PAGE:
Less than a month after leaving the nation’s largest school district, former New York City Schools Chancellor Richard Carranza has a new job at a Silicon Valley e-learning platform. According to a company press release, Carranza will be the Chief of Strategy and Global Development at IXL Learning in San Mateo, California.
Carranza left his job at the helm of the city’s public schools system in March, saying he needed to take time to grieve the loss of 11 loved ones and close friends to the coronavirus. His abrupt departure came during the school system’s fraught process of reopening amidst the pandemic.
Some sources said disagreements with Mayor Bill de Blasio over desegregation efforts contributed to his move. The New York Times reported the mayor’s push to continue the admissions test for the city’s Gifted and Talented program this year was the final straw. Meisha Porter, a longtime education department official, took over as chancellor in mid-March.
In a press release, IXL Learning said that while leading the New York City schools, Carranza “bridged the technological divide between schools and communities, and worked to correct inequities in the education system.”
“Education is undergoing a profound transformation where teachers are utilizing technology to close learning gaps and provide every child with the tools to build lasting knowledge,” Carranza stated in the release.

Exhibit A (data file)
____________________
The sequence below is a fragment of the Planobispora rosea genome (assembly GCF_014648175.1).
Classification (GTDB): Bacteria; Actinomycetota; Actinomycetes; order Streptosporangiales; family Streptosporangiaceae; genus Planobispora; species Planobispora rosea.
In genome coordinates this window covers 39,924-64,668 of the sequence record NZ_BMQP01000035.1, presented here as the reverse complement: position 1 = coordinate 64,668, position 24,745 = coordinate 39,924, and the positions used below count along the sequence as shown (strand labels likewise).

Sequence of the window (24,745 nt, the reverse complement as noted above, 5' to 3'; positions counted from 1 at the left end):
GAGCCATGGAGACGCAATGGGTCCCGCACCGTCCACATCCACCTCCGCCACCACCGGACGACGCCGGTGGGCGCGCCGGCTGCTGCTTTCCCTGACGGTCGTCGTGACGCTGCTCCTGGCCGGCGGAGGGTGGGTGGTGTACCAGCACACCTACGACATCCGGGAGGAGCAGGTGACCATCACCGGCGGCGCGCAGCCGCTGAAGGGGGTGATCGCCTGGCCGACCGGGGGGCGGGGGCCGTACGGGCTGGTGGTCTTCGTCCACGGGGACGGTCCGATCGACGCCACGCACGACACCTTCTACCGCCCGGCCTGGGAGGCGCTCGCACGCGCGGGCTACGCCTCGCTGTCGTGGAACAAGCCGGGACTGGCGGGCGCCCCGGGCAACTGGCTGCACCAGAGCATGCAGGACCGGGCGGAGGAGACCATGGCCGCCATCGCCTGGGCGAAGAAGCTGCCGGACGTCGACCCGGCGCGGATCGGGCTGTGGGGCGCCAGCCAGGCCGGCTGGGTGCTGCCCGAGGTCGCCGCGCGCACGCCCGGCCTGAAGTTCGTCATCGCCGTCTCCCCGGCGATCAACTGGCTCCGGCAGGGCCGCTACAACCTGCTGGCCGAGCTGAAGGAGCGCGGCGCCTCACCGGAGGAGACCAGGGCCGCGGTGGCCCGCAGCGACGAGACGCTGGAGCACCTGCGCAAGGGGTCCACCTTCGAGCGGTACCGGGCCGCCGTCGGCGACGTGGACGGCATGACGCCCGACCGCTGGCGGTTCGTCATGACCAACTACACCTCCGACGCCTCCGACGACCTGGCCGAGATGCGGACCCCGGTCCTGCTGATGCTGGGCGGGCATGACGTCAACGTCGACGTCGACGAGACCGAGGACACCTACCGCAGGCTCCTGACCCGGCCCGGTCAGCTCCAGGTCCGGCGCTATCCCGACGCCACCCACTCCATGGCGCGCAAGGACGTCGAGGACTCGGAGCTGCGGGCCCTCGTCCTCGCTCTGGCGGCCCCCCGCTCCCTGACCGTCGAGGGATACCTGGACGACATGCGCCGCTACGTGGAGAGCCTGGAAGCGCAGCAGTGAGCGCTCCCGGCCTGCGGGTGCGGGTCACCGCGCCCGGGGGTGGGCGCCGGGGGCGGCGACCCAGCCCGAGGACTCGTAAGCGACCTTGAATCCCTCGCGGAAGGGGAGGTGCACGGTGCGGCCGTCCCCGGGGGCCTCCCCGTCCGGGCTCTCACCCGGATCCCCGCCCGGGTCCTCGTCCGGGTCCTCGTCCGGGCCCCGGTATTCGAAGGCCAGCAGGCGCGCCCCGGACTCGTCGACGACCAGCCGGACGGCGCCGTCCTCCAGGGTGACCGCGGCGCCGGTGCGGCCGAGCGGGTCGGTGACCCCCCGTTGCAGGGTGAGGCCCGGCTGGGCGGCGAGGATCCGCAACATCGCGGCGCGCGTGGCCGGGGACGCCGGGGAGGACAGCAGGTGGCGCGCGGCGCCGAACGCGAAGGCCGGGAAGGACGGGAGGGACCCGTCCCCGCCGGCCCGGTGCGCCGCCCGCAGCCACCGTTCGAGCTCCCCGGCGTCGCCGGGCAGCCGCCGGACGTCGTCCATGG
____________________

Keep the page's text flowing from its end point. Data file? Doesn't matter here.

Under Carranza’s leadership, the education department has distributed some 500,000 tablets to students since schools shut down because of the pandemic last spring. Carranza also oversaw the school system’s transition to remote learning, and the launch of hybrid learning in the fall. But some students have said the tablets they received from the education department are hard to use and it would have been better to invest in inexpensive laptops, instead. Most families and educators have said the public schools’ remote learning has been extremely lacking, though some students have thrived.
Carranza took over New York City’s school system in 2018, following the retirement of Mayor de Blasio’s first chancellor, Carmen Fariña. He was an outspoken advocate for desegregation. But his comments on the topic thrilled some educators and parents while alienating others. Those frustrated by Mayor de Blasio’s reluctance to even say the word segregation were heartened to hear Carranza full-throated calls for integration and criticism of selective admissions policies.
Some Asian American families said they were offended by the language he used to support the mayor’s plan to eliminate the Specialized High School Admissions Test (SHSAT), which is the single criteria for admissions. Carranza had said no one ethic group ‘owns’ admission to the specialized schools. These elite schools have a disproportionately high percentages of Asian students, while Black and Hispanic students are woefully underrepresented. In the months leading up to the pandemic, some critics and protesters followed Carranza from event to event.
Carranza is an experienced big city educator who led the Houston Independent School District and the San Francisco Unified School District before moving to New York. He’s not the first New York City schools chancellor to move into the technology sector. Joel Klein, who ran the school system under former mayor Michael Bloomberg, took over Amplify, an education technology company owned by Rupert Murdoch. He then went to Oscar Health and is also a board member of Juul Labs.
This story has been updated to reflect that Carranza resigned in late February.